F1 cars aero efficiency bringing back old overtaking pains

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Leading F1 drivers believe that the ever-improving aerodynamic efficiency of the sport’s current ground-effect cars is leading once again to overtaking difficulties.

Grand Prix racing’s technical regulation overhaul at the start of 2022 reintroduced into the sport the concept of ground effects, where a car’s downforce is mainly generated by its underbody and floor.

The approach was largely successful in fulfilling F1’s aim of making a car easier to follow by significantly reducing the turmoil of dirty air in its wake, and thus improving overtaking opportunities.

But gradually, aerodynamic development has led to an increase of a car’s outwash, or the volume of air that comes off the trailing edge of the front wing and that is channeled outward, which directly impacts the swirl of air at the rear of a car.

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With drivers now struggling once again to follow each other, the role of a car’s Drag Reduction System (DRS) in overtaking is now even more important as Ferrari’s Carlos Sainz explained last weekend at Monza.

“In 99% of the tracks I think we’re going to need DRS, and we’re going to need a powerful DRS, because these cars from the beginning of the year are starting to become a bit like 2021 or 2020 where it is difficult to follow,” he said, quoted by Motorsport.com.

“Obviously Monza is a special case because you don’t only have the DRS, you also have very long straights of slipstreaming, which helps a bit more the car behind.

“But I think in the rest of the tracks, we’re going to need the DRS.”

Red Bull’s Max Verstappen echoed Sainz’s view although the Dutchman recognized that he had the luxury of having a quick car on the straights, and one whose DRS is particularly powerful.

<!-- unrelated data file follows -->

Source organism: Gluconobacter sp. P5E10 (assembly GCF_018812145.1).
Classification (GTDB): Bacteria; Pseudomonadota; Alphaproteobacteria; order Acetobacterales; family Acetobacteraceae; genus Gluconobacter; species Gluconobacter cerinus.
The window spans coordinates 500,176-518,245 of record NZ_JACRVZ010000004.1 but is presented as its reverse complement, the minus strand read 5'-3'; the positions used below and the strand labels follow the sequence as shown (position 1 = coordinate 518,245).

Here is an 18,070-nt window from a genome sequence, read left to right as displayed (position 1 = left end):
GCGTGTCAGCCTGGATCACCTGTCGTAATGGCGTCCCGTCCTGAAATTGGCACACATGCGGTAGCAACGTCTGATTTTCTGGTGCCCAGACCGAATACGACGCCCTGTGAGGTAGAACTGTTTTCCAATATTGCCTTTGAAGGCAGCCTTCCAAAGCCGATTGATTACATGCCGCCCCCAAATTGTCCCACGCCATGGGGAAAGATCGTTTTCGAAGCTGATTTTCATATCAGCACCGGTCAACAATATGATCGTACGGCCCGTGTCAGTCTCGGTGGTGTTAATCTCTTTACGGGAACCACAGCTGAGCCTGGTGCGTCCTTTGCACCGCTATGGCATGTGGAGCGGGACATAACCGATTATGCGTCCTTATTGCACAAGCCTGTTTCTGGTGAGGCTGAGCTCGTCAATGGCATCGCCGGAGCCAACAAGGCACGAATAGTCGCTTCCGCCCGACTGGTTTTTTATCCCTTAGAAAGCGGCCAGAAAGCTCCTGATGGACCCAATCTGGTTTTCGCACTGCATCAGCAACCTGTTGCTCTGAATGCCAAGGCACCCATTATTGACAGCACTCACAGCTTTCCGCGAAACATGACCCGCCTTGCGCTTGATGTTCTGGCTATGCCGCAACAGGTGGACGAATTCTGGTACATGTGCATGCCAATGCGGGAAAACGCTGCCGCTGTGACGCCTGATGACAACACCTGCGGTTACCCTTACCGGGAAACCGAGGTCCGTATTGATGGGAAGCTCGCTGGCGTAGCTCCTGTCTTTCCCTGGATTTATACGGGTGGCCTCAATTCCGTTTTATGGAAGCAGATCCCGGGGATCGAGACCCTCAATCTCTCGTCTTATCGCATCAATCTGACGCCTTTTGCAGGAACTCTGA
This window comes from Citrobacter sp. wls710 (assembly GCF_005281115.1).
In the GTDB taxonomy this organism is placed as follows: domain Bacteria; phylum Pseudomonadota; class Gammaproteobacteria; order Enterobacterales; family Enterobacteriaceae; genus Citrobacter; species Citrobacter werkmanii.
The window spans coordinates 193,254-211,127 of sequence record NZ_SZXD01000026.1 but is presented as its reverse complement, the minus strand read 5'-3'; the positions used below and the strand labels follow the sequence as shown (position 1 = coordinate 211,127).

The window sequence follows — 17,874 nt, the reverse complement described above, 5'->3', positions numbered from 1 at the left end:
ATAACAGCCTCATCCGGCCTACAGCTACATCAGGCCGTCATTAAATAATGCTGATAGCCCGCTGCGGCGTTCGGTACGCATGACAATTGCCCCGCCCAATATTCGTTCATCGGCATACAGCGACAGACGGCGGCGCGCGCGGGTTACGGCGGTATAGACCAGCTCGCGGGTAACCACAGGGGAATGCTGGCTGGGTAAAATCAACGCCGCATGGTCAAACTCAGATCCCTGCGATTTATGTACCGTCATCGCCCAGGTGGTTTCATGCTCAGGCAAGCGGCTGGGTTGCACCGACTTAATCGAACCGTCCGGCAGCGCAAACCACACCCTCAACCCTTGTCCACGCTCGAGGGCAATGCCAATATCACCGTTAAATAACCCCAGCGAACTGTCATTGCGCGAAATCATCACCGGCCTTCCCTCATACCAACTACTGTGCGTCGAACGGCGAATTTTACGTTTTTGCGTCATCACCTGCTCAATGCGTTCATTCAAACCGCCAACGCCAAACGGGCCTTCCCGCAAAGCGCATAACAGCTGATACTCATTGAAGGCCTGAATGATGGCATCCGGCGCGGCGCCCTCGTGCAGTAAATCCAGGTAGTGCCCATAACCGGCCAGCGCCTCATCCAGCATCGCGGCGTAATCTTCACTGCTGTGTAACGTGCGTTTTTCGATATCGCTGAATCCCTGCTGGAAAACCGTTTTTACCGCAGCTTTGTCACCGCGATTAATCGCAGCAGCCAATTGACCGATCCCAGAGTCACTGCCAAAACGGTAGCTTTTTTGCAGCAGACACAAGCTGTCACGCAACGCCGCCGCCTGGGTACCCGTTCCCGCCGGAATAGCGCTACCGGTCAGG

“I think on most tracks, we still struggle to follow or pass,” said the Red Bull driver.

“I mean, at the beginning of the year, a lot of people were complaining about passing.

“We had the luxury of being a quick car, and we could still pass like in Miami where I think everyone was complaining about the passing – remember in the briefings, with DRS?

“I think the cars are getting more and more efficient and they have more downforce. So, it’s harder to follow and then they’re more efficient on the straight.

“Naturally here [at Monza] there’s less DRS effect because there’s almost no wing on the car. But I think it really depends on which track.

“[At Monza] for example, if Carlos, he was putting the car in the middle under braking into Turn 1, it’s almost impossible to do something, because if I go for it and he just moves a little bit to the right, there is no space anymore.”

Sergio Perez was on the same page as his teammate and Sainz, insisting that an even more effective DRS is the only way forward to keep the racing good at certain venues.

“I really agree,” he said. “I think, definitely less DRS is not the way forward. I remember we were discussing to actually increase the effect because the cars are getting harder to follow.

“I think here the DRS effect, like Max says, is really, really small. So, I don’t think in other places we can race with less DRS. If anything, we need the DRS more in some places to be able to have better racing.”

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